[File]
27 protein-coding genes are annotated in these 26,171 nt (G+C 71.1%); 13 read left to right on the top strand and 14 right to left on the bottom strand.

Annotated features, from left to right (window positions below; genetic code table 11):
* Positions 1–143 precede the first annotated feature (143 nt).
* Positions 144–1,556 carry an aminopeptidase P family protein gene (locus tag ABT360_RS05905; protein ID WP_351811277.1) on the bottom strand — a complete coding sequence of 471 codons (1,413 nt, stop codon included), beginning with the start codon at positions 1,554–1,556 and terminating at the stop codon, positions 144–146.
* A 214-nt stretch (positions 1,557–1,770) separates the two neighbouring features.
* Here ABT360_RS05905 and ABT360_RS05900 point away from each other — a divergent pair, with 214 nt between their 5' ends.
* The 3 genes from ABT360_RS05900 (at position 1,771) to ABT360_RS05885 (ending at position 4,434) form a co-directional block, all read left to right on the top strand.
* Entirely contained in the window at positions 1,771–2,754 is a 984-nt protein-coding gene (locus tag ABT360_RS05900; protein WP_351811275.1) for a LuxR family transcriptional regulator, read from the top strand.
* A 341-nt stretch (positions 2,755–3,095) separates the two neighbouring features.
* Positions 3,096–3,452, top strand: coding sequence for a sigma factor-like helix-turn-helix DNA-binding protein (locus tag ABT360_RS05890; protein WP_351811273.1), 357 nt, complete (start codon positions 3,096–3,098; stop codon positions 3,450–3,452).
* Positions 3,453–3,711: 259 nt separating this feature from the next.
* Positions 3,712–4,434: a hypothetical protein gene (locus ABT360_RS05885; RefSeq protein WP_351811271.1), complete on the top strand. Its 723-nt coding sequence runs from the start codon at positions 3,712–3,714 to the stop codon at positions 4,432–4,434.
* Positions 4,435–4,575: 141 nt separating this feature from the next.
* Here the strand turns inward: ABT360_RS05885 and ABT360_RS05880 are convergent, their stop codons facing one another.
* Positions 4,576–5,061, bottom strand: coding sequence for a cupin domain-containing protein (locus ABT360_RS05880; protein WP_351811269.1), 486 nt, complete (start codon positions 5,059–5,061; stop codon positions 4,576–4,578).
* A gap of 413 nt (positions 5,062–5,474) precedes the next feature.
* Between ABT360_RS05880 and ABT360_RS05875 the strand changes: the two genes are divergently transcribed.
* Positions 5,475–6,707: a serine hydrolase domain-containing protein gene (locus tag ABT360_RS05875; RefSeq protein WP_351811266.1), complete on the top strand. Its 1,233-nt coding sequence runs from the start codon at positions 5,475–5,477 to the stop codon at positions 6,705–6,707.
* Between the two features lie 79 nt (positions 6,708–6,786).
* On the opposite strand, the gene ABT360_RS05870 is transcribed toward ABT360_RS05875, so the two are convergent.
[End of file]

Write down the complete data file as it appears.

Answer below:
27 protein-coding genes are annotated in these 26,171 nt (G+C 71.1%); 13 read left to right on the top strand and 14 right to left on the bottom strand.

Annotated features, from left to right (window positions below; genetic code table 11):
* Positions 1–143 precede the first annotated feature (143 nt).
* Positions 144–1,556 carry an aminopeptidase P family protein gene (locus tag ABT360_RS05905; protein ID WP_351811277.1) on the bottom strand — a complete coding sequence of 471 codons (1,413 nt, stop codon included), beginning with the start codon at positions 1,554–1,556 and terminating at the stop codon, positions 144–146.
* A 214-nt stretch (positions 1,557–1,770) separates the two neighbouring features.
* Here ABT360_RS05905 and ABT360_RS05900 point away from each other — a divergent pair, with 214 nt between their 5' ends.
* The 3 genes from ABT360_RS05900 (at position 1,771) to ABT360_RS05885 (ending at position 4,434) form a co-directional block, all read left to right on the top strand.
* Entirely contained in the window at positions 1,771–2,754 is a 984-nt protein-coding gene (locus tag ABT360_RS05900; protein WP_351811275.1) for a LuxR family transcriptional regulator, read from the top strand.
* A 341-nt stretch (positions 2,755–3,095) separates the two neighbouring features.
* Positions 3,096–3,452, top strand: coding sequence for a sigma factor-like helix-turn-helix DNA-binding protein (locus tag ABT360_RS05890; protein WP_351811273.1), 357 nt, complete (start codon positions 3,096–3,098; stop codon positions 3,450–3,452).
* Positions 3,453–3,711: 259 nt separating this feature from the next.
* Positions 3,712–4,434: a hypothetical protein gene (locus ABT360_RS05885; RefSeq protein WP_351811271.1), complete on the top strand. Its 723-nt coding sequence runs from the start codon at positions 3,712–3,714 to the stop codon at positions 4,432–4,434.
* Positions 4,435–4,575: 141 nt separating this feature from the next.
* Here the strand turns inward: ABT360_RS05885 and ABT360_RS05880 are convergent, their stop codons facing one another.
* Positions 4,576–5,061, bottom strand: coding sequence for a cupin domain-containing protein (locus ABT360_RS05880; protein WP_351811269.1), 486 nt, complete (start codon positions 5,059–5,061; stop codon positions 4,576–4,578).
* A gap of 413 nt (positions 5,062–5,474) precedes the next feature.
* Between ABT360_RS05880 and ABT360_RS05875 the strand changes: the two genes are divergently transcribed.
* Positions 5,475–6,707: a serine hydrolase domain-containing protein gene (locus tag ABT360_RS05875; RefSeq protein WP_351811266.1), complete on the top strand. Its 1,233-nt coding sequence runs from the start codon at positions 5,475–5,477 to the stop codon at positions 6,705–6,707.
* Between the two features lie 79 nt (positions 6,708–6,786).
* On the opposite strand, the gene ABT360_RS05870 is transcribed toward ABT360_RS05875, so the two are convergent.